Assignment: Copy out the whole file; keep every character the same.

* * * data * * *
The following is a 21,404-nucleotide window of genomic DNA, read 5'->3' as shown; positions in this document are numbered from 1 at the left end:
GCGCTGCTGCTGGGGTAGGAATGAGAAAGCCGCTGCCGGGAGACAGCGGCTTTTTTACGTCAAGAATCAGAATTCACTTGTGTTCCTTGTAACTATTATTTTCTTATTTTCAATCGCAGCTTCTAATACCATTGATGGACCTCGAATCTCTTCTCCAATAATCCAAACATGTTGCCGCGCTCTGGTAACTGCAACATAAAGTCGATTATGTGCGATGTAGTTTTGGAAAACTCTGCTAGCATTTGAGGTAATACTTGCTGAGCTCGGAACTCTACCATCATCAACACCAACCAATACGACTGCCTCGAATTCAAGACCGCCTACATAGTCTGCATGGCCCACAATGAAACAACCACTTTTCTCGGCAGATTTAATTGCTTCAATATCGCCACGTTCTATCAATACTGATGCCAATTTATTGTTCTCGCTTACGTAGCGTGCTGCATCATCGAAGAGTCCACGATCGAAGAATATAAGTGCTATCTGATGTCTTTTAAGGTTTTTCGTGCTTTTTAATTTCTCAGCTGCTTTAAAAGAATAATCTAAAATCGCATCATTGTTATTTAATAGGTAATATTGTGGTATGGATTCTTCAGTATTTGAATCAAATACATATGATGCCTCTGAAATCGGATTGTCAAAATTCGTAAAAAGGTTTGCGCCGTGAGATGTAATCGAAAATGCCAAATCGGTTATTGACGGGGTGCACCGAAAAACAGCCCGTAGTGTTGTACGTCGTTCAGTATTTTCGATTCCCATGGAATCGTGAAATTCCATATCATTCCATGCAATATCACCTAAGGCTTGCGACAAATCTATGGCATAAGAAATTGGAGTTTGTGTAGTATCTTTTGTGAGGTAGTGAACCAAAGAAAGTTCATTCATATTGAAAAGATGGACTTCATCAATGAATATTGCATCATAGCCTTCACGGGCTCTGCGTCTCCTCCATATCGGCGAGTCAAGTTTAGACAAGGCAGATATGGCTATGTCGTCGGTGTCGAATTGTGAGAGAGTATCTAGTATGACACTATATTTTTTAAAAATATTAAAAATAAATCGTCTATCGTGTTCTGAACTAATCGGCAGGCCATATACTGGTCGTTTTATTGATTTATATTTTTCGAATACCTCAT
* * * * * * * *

The following is a 21,404-nucleotide window of genomic DNA, read 5'->3' as shown; positions in this document are numbered from 1 at the left end:
GCGCTGCTGCTGGGGTAGGAATGAGAAAGCCGCTGCCGGGAGACAGCGGCTTTTTTACGTCAAGAATCAGAATTCACTTGTGTTCCTTGTAACTATTATTTTCTTATTTTCAATCGCAGCTTCTAATACCATTGATGGACCTCGAATCTCTTCTCCAATAATCCAAACATGTTGCCGCGCTCTGGTAACTGCAACATAAAGTCGATTATGTGCGATGTAGTTTTGGAAAACTCTGCTAGCATTTGAGGTAATACTTGCTGAGCTCGGAACTCTACCATCATCAACACCAACCAATACGACTGCCTCGAATTCAAGACCGCCTACATAGTCTGCATGGCCCACAATGAAACAACCACTTTTCTCGGCAGATTTAATTGCTTCAATATCGCCACGTTCTATCAATACTGATGCCAATTTATTGTTCTCGCTTACGTAGCGTGCTGCATCATCGAAGAGTCCACGATCGAAGAATATAAGTGCTATCTGATGTCTTTTAAGGTTTTTCGTGCTTTTTAATTTCTCAGCTGCTTTAAAAGAATAATCTAAAATCGCATCATTGTTATTTAATAGGTAATATTGTGGTATGGATTCTTCAGTATTTGAATCAAATACATATGATGCCTCTGAAATCGGATTGTCAAAATTCGTAAAAAGGTTTGCGCCGTGAGATGTAATCGAAAATGCCAAATCGGTTATTGACGGGGTGCACCGAAAAACAGCCCGTAGTGTTGTACGTCGTTCAGTATTTTCGATTCCCATGGAATCGTGAAATTCCATATCATTCCATGCAATATCACCTAAGGCTTGCGACAAATCTATGGCATAAGAAATTGGAGTTTGTGTAGTATCTTTTGTGAGGTAGTGAACCAAAGAAAGTTCATTCATATTGAAAAGATGGACTTCATCAATGAATATTGCATCATAGCCTTCACGGGCTCTGCGTCTCCTCCATATCGGCGAGTCAAGTTTAGACAAGGCAGATATGGCTATGTCGTCGGTGTCGAATTGTGAGAGAGTATCTAGTATGACACTATATTTTTTAAAAATATTAAAAATAAATCGTCTATCGTGTTCTGAACTAATCGGCAGGCCATATACTGGTCGTTTTATTGATTTATATTTTTCGAATACCTCAT